“Eyes on Me” is great even though/because the lyrics are a mess

As a weird 10-year-old, “Eyes on Me” was the epitome of romance to me. I was not a kid who thought much about romance apart from reading 30 percent of a chaste PG fanfic before getting distracted. I didn’t listen to much current music; apart from what was played on the school bus radio and the few top 40 hits I would catch on my clock radio, the only adult contemporary music I ever heard was what my parents played at parties. So when it came to the emotion of love, it was either “Fields of Gold” by Sting, or “Eyes on Me” performed by Faye Wong in the hit video game Final Fantasy VIII.

“Eyes on Me” is many things. It is a song about distant longing, about projecting your fantasies onto someone you don’t really know, about dreaming, about imagining the comfort of emotional intimacy, about missed opportunities and last chances. It’s a diegetic pop hit within the world of Final Fantasy VIII that binds together two time periods, bridging together two romances, two decades apart, that drive the events of the game.

It is also, at times, kind of incoherent.

The song was written in English by a Japanese lyricist, performed by a Chinese singer. Uematsu says he liked having Faye Wong as the singer because “[t]he fact that she was Chinese fits the international image of Final Fantasy.” Somehow, the fusion of those language barriers produced a song that is sometimes beautifully hard to understand.

There were a few years after college when I would sing “Eyes on Me” to myself whenever I would go on a long walk. And it wasn’t until I was singing it every couple days that I realized how awkward the opening lines of the song are:

Whenever sang my songs
On the stage, on my own
Whenever said my words
Wishing they would be heard

I thought for sure there was a transcription errors in the lyrics when I looked them up. For a while, I thought she was singing, “We never sang my songs.” Then I realized that didn’t make sense, and I assumed there was an elided “I” after “Whenever,” with a brief extra note leading into “sang.” But no, it’s just “Whenever sang”!

In this case, it doesn’t matter, because it flows so well. The melody is heavenly! It sounds like a shy singer stepping onto the stage and working up the courage to sing.

One of the things that will probably come up a lot on this blog is that we’re too concerned with literal truth and canon, not allowing ourselves to surrender to the emotion. The opening lines of “Eyes on Me” are a perfect litmus test for that. Do you feel it in your heart or your brain first?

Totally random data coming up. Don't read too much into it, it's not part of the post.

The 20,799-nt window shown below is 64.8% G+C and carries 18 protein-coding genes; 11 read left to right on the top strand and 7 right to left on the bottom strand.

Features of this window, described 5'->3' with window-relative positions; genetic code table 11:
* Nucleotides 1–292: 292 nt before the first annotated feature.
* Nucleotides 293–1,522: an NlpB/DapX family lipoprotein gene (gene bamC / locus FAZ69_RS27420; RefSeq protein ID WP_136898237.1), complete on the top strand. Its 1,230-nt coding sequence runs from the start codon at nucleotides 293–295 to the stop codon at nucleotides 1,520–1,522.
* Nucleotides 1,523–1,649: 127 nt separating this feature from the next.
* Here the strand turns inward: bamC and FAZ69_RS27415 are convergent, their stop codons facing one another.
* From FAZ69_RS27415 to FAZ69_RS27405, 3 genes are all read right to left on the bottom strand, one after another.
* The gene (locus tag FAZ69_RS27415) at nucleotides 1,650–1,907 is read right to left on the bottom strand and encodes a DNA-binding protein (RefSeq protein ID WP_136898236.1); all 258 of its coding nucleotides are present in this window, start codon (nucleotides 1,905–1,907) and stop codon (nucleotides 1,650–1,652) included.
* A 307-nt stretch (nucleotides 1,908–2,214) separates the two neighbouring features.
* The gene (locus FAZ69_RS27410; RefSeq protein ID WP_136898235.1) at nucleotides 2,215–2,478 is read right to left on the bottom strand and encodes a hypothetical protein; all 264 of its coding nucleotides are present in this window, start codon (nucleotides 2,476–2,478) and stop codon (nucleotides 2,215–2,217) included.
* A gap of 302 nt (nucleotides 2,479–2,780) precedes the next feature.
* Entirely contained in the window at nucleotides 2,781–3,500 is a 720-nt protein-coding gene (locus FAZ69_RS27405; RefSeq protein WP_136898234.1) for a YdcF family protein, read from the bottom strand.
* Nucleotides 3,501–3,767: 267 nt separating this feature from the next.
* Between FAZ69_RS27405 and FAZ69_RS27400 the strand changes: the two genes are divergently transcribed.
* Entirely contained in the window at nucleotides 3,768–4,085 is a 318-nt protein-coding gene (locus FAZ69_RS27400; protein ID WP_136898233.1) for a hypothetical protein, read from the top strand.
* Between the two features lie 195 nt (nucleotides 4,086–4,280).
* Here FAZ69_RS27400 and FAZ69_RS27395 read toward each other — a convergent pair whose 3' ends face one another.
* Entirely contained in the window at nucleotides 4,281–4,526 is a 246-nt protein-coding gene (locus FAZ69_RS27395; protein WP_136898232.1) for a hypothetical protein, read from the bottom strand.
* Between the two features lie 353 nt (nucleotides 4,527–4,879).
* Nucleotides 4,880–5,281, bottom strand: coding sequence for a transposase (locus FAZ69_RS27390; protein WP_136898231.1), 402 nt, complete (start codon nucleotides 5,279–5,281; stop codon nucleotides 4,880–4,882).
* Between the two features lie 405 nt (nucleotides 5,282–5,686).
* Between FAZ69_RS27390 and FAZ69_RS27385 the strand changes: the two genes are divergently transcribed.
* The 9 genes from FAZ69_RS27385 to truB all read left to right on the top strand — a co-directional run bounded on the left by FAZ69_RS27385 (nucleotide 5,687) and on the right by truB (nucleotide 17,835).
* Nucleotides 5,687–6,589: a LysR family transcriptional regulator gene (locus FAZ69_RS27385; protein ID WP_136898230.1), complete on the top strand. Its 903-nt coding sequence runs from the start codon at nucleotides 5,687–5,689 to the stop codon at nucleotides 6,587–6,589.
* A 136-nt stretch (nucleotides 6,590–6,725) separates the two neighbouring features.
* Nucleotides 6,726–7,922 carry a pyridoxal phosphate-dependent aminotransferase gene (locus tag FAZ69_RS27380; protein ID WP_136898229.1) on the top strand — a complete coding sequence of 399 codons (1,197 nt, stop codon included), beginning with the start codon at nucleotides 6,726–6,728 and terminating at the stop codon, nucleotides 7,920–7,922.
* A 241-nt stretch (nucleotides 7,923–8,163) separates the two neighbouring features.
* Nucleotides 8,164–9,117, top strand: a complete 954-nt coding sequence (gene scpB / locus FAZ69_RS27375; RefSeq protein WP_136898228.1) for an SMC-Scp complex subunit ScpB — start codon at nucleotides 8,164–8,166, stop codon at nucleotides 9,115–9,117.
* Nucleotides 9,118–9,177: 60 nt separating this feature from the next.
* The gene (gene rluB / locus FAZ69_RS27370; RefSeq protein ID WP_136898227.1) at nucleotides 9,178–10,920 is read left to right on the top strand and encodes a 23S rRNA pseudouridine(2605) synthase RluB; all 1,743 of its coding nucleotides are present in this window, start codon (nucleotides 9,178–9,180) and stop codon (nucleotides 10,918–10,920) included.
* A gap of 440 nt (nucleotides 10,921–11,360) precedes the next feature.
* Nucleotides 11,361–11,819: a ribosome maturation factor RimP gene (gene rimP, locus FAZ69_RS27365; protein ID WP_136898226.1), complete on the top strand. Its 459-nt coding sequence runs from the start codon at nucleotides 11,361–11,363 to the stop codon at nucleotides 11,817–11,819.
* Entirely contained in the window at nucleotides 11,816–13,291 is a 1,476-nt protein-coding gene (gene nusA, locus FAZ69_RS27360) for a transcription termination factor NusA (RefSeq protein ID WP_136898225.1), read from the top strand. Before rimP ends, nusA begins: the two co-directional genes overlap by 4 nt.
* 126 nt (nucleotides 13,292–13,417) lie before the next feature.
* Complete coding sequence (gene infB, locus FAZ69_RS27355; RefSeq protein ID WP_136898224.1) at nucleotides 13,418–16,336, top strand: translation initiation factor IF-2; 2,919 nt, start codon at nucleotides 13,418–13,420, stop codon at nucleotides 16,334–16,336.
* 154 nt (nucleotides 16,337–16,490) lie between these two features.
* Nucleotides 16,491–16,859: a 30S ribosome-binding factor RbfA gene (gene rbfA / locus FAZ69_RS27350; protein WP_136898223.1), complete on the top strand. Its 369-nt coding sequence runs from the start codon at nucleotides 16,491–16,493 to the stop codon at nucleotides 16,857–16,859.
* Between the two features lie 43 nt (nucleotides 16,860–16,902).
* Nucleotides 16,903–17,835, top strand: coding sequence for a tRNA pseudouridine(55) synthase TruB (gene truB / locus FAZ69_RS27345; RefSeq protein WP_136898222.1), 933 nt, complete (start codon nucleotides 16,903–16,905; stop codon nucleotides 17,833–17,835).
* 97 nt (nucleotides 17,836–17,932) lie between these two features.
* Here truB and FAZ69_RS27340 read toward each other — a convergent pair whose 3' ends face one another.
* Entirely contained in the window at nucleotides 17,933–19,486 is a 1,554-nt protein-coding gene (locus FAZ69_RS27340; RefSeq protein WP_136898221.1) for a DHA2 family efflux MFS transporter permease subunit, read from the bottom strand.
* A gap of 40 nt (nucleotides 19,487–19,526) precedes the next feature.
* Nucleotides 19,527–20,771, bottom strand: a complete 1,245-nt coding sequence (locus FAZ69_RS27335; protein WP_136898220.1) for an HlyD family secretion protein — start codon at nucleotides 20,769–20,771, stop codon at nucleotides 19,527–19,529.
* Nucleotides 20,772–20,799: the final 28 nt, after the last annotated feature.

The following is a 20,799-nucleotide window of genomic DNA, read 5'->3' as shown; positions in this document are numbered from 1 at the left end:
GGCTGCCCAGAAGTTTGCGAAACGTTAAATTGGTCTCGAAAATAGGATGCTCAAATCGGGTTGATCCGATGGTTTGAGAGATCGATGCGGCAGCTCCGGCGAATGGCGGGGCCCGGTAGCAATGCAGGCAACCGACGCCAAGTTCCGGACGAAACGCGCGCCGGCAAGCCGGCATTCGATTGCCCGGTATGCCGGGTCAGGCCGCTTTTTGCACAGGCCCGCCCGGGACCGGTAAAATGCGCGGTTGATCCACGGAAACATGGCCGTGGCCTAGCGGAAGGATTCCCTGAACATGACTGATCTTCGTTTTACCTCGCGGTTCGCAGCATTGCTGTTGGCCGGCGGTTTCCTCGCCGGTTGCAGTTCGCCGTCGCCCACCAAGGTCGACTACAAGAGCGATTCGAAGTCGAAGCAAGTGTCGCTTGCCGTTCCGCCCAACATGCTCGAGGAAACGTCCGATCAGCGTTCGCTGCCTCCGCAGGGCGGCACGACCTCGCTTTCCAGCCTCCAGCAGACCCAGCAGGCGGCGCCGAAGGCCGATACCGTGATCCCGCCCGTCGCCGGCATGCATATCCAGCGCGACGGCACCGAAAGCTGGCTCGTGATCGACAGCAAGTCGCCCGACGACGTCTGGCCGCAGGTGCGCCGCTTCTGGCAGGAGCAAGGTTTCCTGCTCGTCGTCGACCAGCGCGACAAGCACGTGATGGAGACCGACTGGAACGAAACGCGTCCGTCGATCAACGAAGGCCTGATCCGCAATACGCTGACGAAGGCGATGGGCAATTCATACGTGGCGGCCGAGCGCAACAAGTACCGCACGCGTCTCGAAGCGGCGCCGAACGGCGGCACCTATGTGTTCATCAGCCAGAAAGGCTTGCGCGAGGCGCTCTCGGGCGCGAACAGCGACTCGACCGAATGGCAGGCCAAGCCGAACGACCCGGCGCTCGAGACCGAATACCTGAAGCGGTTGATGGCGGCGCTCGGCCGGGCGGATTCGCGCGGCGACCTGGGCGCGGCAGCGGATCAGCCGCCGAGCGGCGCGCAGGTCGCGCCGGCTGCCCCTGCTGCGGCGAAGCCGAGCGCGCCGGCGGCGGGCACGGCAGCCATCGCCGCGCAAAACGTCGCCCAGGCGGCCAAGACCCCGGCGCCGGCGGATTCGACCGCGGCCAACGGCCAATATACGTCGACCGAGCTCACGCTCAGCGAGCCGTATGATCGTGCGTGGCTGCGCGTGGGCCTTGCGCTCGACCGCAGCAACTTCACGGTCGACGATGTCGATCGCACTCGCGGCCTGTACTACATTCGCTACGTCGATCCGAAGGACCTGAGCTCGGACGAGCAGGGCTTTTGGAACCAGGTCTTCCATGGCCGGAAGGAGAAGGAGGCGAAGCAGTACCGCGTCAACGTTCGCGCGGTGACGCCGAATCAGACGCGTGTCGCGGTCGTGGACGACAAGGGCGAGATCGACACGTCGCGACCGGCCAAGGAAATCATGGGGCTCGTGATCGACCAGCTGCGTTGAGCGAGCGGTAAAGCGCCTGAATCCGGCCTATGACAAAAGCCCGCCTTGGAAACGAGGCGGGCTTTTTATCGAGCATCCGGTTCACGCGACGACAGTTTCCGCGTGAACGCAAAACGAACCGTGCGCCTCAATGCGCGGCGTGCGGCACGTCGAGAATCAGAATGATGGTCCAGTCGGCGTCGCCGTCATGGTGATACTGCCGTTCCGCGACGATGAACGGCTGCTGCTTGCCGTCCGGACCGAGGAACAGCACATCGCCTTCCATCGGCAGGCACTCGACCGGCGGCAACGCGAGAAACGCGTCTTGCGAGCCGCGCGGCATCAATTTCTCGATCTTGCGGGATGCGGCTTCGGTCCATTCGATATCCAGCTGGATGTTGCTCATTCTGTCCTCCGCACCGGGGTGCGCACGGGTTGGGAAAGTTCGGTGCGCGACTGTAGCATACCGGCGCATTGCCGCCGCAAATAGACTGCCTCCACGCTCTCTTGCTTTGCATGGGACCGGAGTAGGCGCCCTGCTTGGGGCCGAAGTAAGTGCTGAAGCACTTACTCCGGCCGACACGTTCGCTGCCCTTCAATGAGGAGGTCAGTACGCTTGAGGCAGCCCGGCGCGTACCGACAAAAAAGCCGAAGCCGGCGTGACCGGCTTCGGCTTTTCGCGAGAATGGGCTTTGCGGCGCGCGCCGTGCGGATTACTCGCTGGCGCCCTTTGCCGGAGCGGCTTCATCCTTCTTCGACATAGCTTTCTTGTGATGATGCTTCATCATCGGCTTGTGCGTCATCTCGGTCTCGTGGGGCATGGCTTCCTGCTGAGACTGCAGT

The song quickly finds its groove, leading into the chorus:

Darling, so there you are
With that look on your face
As if you're never hurt
As if you're never down

Beautiful! Looking into someone’s eyes and seeing the image they are projecting, compared to what they must be holding inside, what they may be holding back and willing to give you if there was only an opportunity. Let’s see what’s next…

Shall I be the one for you
Who pinches you softly but sure?
If frown is shown then
I will know that you are no dreamer


These are such bad lyrics. The message is fine (“Am I dreaming? Pinch me darling”). But the flow is horrible. The heavy constants are like falling hammers. Faye Wong pronounces “softly” with a guttural L that does the line no favors and acts like a speed bump in the middle of the word. There’s no rhyme or assonance to pick up the slack. It’s 20 seconds of cold water in the middle of an otherwise beautiful song.

I can’t defend those four lines the same way I could defend the opening. But I love “Eyes on Me” not in spite of them, but because of them.

Broken language can be compelling and musical in its own way. One of my favorite butchered localizations is in the 1994 Super Nintendo game Illusion of Gaia; in one scene late in the game, you meet an intellectual, Rofsky, spending time with a violinist. In the original script, Rofksy complains about how the violin sounds like a disaster. In the English version, he says:

True genius is a violent thing! It sounds like a tempest!

That is not even remotely what the original dialogue was. “Violin” somehow became “violent,” and the rest of the line seems to have been reverse-engineered from that. Within this bizarre mistranslation, there is an attempt to meet the energy of the scene, with Rofsky speaking arrogantly to his musical companion. It is weirdly profound in the way that only a total fumbling of language can produce.

And so it is with “Eyes on Me.” It quickly dismounts from its awkward chorus into a piccolo solo, mimicking the flute solo in “My Heart Will Go On,” the emotional ballad from Titanic that certainly influenced Nobuo Uematsu’s song. It says with the energy of the scene, Squall and Rinoa embracing each other, softly but sure.